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Aero vs non-aero wheels?(10 posts)

Aero vs non-aero wheels?Alexandre
Aug 9, 2001 4:06 AM
I'm kind of new in this sport, so i'd like some explanation about this, how much diference can make aero wheels when compared to non aero wheels, does the fact of being aero compensates the extra weight and what about climbing? What about turning and sprinting, witch is the best?

I'm buying a new bike, but i'm switching my original wheels, my choices are either cosmic elites, or a custom made wheel with open pros and maybe chorus hubs witch are gonna be lighter for sure.

I like the cosmics but i don't want to buy a wheels just for the looks, and then be sorry for the poor perfomance, especially climbing.

If anyone have tried a cosmic set and compared it with a regular set please help.

Thanks.
re: Aero vs non-aero wheels?mmaggi
Aug 9, 2001 5:58 AM
IF you're new to the sport and you're not over 200lbs, then a good hand built wheel (non-aero) by a good wheelsmith is in order.

28 or 32 hole Mavic Open Pro rims will be fine. They're light enough (about 1700g) and strong enough.

Aero wheels come into play on flat, relatively straight runs and time trails when speeds exceed 25mph. If you're not racing or not training at speeds over 25mph then you won't be getting the full benefit of aero wheels. Of course, you can use them on climbs, but then you might have to deal with crosswinds especially coming down the hills.

But if you like the look of an aero wheel, then go ahead and purchase a set.

Buy what you like and what will make you happy.
re: Aero vs non-aero wheels?Alexandre
Aug 9, 2001 6:53 AM
I weight 145lbs and i do like the look of the aero wheels, but it's like i've said, i'm not going to buy a wheelset just for the looks, specially if i can buy a custom made wheelset, witch is probably cheaper and will suit me better; according to what you say, and with my average training speed, witch is something like 18 to 22 mph, the best thing i'll do is to buy the custom's.
Thanks by the info.
re: Aero vs non-aero wheels?roadiejag
Aug 9, 2001 11:58 AM
I have both cosmic elite and mavic open pro with record hubs. The open pro is way much lighter. Noticeable on climbs. The elites are not truly an aero wheel, but you'll feel the difference on the flats. If you're in this for training, buy the elites. They look good and fast on the flat. There's also something about having fewer spokes. Since you are training to be stronger, you'll get stronger by climbing with them.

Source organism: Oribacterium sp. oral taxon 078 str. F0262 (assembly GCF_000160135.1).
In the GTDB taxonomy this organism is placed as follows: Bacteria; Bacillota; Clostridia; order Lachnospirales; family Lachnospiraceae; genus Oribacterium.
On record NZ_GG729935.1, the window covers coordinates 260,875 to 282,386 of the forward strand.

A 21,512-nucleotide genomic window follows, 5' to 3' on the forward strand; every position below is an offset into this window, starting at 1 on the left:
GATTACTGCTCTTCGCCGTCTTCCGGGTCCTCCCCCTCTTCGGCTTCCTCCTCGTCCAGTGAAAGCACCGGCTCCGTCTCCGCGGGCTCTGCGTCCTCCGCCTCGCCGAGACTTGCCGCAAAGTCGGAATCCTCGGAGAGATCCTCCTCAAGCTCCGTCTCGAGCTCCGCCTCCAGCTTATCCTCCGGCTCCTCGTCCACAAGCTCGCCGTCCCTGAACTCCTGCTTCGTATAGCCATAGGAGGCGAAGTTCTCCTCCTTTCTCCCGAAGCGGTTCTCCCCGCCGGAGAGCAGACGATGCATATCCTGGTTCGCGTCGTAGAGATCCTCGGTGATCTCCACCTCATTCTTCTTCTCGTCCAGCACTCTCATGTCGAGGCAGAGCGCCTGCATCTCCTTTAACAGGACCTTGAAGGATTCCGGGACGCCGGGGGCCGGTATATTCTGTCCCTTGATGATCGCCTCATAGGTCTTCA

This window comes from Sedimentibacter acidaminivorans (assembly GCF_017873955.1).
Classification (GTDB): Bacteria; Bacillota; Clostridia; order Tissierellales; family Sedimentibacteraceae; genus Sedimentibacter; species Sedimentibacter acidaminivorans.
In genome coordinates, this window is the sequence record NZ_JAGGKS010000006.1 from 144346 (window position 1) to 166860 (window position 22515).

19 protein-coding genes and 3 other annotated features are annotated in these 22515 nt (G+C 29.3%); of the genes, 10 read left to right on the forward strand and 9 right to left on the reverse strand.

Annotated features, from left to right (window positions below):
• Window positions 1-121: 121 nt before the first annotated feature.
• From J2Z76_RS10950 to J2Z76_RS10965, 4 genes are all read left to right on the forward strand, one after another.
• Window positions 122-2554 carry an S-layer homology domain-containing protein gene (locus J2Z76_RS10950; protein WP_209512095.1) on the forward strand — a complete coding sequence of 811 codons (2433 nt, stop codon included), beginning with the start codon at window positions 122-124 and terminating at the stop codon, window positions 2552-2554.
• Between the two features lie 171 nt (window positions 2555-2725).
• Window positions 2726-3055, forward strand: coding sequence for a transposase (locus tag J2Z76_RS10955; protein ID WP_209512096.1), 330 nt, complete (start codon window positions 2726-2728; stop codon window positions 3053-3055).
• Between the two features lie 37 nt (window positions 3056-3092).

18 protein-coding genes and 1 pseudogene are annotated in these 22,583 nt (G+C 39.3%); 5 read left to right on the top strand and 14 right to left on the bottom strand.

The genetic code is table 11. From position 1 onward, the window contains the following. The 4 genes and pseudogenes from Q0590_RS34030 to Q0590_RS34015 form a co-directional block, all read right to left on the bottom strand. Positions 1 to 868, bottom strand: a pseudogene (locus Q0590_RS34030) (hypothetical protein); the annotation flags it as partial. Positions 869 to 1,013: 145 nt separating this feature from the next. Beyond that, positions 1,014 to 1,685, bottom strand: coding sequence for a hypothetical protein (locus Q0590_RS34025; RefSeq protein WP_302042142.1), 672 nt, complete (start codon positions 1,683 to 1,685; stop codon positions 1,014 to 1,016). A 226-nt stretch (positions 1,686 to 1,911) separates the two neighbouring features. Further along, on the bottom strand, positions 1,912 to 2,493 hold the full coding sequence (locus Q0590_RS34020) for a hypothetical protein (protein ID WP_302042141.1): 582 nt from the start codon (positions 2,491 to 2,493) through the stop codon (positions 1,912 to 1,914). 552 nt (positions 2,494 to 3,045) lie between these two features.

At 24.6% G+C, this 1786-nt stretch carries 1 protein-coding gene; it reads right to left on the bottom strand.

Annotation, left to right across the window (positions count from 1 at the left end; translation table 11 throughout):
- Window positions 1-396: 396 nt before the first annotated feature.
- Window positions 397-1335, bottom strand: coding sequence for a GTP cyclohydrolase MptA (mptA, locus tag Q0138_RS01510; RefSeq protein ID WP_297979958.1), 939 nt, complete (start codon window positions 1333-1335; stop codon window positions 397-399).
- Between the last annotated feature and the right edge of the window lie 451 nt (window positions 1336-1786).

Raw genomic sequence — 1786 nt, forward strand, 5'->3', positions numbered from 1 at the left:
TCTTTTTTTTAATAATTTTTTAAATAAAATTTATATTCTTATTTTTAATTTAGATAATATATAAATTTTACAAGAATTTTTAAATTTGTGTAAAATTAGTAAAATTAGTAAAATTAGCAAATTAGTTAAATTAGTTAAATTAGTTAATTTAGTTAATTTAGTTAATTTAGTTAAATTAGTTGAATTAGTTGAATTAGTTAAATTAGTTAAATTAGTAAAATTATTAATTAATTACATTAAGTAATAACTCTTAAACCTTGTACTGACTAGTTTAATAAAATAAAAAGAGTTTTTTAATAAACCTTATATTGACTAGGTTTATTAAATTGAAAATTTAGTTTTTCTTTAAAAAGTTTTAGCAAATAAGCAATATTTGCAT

sometimes its nice to just cut the crap...Miek K
Aug 9, 2001 5:11 PM
visit the link below for a very good resource on the virtues of weight vs aerodynamics...
http://www.bike.com/features/template.asp?date=8%2F1%2F2001&page=2&lsectionnumber=6&lsectiondirectory=techno
Best racing wheels on the planet?Dog
Aug 10, 2001 6:34 AM
I've studied the numbers and recommendations. It seems that in nearly all circumstances, aero prevails over lightweight. With carbon rims, you can have both. Yet, carbon brake surfaces suffer from poor modulation and melting brake pads. Is there a wheel that "does it all?" The Hed Alps appears to. Light and among the most aero and variable wind angles. What do you all think?

Dog
Best racing wheels on the planet?peloton
Aug 10, 2001 8:42 AM
I've been drooling over the Alps since they came out. I would love to ride a set.

Go ahead Doug, buy a set! Just make sure you tell us how they are. (Usually this is the type of goading that gets my buddies to buy stuff in the shop. Does it work over the net?)
read this.Woof the dog
Aug 11, 2001 6:34 PM
yeah, when you ride alone, aero prevails over lightweight, up to the point. However, if you have a very hilly timetrial, you will lose most time on the uphills, thus, lighter wheels may make life a bit easier (but I think there is a study on some site that shows specialized trispoke will get you faster up the hill...something i'd disagree with 'cause if you go 10 miles an hour up the hill aero doesn't matter). The point is, in a race situation where surges, accelerations, sprints are the key, I'd go with a lighter wheel because you can "over-equalize" the aero effect by simply accelerating a bit faster and therefore being ahead. Moreover, you can always sit in behind aero guys on the flats and beat them up the hills or let them lead you out. Most races are decided on the hills and sprints, I'd say. Now, if the wheel is light and aero its a perfect combination, but cannot take the beating I'd guess.

Sincerely

Woof the light dog
Best racing wheels on the planet?tr
Aug 12, 2001 1:56 PM
I just grazed the Hed site and looked at the Alps. They give drag numbers relative to a normal wheel. I am assuming the numbers are for identical speeds (normal and Alps), but the important thing they don't show is what speed this is at, which i'm sure everyone would like to know. These numbers are only good for this particular speed, unless the drag curve is straight and has no slope over a wide range of speed.
depends how fast you rideclub
Aug 12, 2001 9:34 AM
at serious racing speeds of 25 mph plus, aero wheels are an advantage that more than makes up for their heavier rims. At normal riding speeds of 20 mph or so, they don't make much difference in aero benefit, but their heavier rims are still harder to accelerate and climb. For general riding, go with good ol' 3-cross 32 hole with a light standard rim you will be happy. As for lateral stiffness for cornering, the more spokes the better. Flexy boutique wheels just don't feel as secure when they're way leaned over.